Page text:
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Pictured: ‘Inspirational’ US Army soldier, 30, mauled to death by female bear protecting her cubs


Pictured: ‘Inspirational’ US Army paratrooper, 30, mauled to death in ‘defensive attack by a female brown bear protecting her cubs’ in Alaska

  • Staff Sergeant Seth Michael Plant was mauled as he saw a ‘flash of brown mass’
  • Plant and two other soldiers came across brown bear den protected by mother
  • She began to crawl outside after their arrival, apparently defending her cubs
  • The sow then pounced at Plant, mauling him to death, before injuring another
  • Wildlife Troopers Captain: ‘They were attacked and didn’t even see it coming’
  • CO: ‘[Plant] always had a smile on his face, he always went above and beyond’
  • The bear has not been found and the area has been shut down to tourists

The US Army soldier mauled to death by a brown bear during a training exercise in Alaska was remembered as ‘an inspiration to all who had the privilege to know him’.

Staff Sgt. Seth Michael Plant, 30, was killed by a brown mother bear protecting her cubs outside Air Force base Elmendorf-Richardson, Anchorage.

Commander Lt. Col. David J. Nelson said: ‘[Plant] always had a smile on his face, he always went above and beyond what was asked of him, and he served as an inspiration to all who had the privilege to know him.’

Plant poses with an adorable little dog in a social media picture

Staff Sgt. Seth Michael Plant (left and right) was attacked by a bear while training in Alaska

Plant is pictured in his Army uniform holding a rifle in the Alaska wilderness close to the base

Plant is pictured in his Army uniform holding a rifle in the Alaska wilderness close to the base

Plant was from Saint Augustine, Florida and had been at Elmendorf-Richardson since July 2021, the Army said. 

He was an infantryman from the 3rd Battalion, 509th Parachute Infantry Regiment. 

Plant and two other soldiers were out training when they came upon the bear den.

The mother bear crawled outside in defence of her cubs before pouncing.

A large brown bear crosses the Sargent River, Lark Clark National Park in southwestern Alaska

A large brown bear crosses the Sargent River, Lark Clark National Park in southwestern Alaska

All Plant and his fellow troopers saw was a ‘flash of brown mass’, an Army captain said.

Alaska Wildlife Troopers commander Capt. Derek DeGraaf told the New York Times: ‘From the soldier’s perspective, there was a flash of brown mass.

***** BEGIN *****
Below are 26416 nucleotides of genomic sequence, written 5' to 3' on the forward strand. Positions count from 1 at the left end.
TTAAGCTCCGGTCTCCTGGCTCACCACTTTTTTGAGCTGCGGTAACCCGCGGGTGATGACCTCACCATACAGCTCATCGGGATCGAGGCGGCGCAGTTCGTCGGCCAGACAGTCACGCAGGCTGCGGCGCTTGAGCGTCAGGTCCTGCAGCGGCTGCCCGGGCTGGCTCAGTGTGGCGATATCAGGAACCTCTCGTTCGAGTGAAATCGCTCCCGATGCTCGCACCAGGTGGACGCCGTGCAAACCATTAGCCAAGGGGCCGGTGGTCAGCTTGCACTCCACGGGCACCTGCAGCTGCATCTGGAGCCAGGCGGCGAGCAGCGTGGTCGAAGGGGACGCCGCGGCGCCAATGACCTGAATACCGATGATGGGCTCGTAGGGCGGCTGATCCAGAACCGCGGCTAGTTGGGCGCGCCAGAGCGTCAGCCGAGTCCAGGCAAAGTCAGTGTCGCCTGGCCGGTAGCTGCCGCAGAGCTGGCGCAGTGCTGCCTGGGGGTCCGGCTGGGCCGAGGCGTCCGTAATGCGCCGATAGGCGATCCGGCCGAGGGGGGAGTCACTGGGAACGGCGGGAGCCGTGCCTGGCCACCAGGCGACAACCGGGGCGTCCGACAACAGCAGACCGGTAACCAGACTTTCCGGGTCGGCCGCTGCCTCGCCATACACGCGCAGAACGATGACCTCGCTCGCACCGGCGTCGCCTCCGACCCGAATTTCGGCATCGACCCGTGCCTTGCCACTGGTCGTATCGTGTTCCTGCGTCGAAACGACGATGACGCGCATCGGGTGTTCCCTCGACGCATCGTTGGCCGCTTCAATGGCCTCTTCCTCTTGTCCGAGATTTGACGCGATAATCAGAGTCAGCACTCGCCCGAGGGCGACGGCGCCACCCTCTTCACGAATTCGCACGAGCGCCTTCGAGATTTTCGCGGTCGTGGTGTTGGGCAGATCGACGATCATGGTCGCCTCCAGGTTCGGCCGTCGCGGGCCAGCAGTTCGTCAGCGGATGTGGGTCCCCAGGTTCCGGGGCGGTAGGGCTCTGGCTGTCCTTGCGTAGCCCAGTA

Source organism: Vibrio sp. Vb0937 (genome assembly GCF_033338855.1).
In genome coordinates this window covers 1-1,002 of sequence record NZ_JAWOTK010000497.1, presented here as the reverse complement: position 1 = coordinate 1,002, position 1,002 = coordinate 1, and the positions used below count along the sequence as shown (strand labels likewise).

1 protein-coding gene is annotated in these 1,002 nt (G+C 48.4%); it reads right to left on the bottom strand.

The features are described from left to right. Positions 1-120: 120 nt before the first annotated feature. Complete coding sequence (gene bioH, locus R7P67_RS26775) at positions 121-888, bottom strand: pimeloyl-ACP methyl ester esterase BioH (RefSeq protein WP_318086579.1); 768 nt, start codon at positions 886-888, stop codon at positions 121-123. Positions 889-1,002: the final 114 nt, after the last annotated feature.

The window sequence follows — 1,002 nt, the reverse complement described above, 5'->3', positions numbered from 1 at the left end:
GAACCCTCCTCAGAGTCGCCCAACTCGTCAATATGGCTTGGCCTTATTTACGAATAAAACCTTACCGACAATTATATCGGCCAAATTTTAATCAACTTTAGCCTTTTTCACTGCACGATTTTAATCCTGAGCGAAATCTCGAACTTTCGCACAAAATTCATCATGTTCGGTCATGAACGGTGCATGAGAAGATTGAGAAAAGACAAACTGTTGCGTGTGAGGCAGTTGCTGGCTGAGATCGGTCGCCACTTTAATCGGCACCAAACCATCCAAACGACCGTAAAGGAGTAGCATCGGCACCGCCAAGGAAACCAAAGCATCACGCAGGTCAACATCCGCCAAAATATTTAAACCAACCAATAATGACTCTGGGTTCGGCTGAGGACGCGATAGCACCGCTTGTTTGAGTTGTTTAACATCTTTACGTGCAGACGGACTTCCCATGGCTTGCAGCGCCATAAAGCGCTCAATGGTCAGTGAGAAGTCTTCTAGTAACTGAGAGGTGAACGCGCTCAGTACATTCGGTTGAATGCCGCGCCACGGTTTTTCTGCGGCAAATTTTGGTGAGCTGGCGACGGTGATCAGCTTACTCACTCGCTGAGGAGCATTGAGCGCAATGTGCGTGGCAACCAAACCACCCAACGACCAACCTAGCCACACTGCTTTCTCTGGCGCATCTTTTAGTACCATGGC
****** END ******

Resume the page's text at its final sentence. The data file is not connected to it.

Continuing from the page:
‘They were attacked and didn’t even see it coming.’

Joint Base Elmendorf-Richardson is a US Air Force facility outside Anchorage (handout image)

Joint Base Elmendorf-Richardson is a US Air Force facility outside Anchorage (handout image)

The Alaska Department of Fish and Game said a den with two brown bear cubs was found nearby. 

They said a brown bear later approached the area and officials who responded to the attack used bear spray, an irritant that can deter bears. 

The bear left and hasn’t been spotted since, the department said.

Hair collected during an initial investigation into the attack was consistent with a brown bear, they added.

The bear attack took place in a remote section of the military base, the department said. 

The attack took place as a small group of soldiers trained near Anchorage Regional Landfill

The attack took place as a small group of soldiers trained near Anchorage Regional Landfill

Brown grizzly bears and black bears are two of the most common species inhabiting Alaska, though the grizzly is considered more dangerous and willing to attack humans (stock photo)

Brown grizzly bears and black bears are two of the most common species inhabiting Alaska, though the grizzly is considered more dangerous and willing to attack humans (stock photo)

Cyndi Wardlow, a regional supervisor with the department, said information gathered so far suggests this was a ‘defensive attack by a female bear protecting her cubs’.

‘We are trying to learn everything we can about what happened to increase public safety around wildlife in Alaska,’ she told AP.

The department said it will kill bears that are considered public safety threats or are involved in deadly attacks.

It added that game cameras placed during its investigation indicated that an adult bear had returned to the area and left the den site with the cubs.

The area has since been closed to the public for all recreation activity to prevent further attacks.

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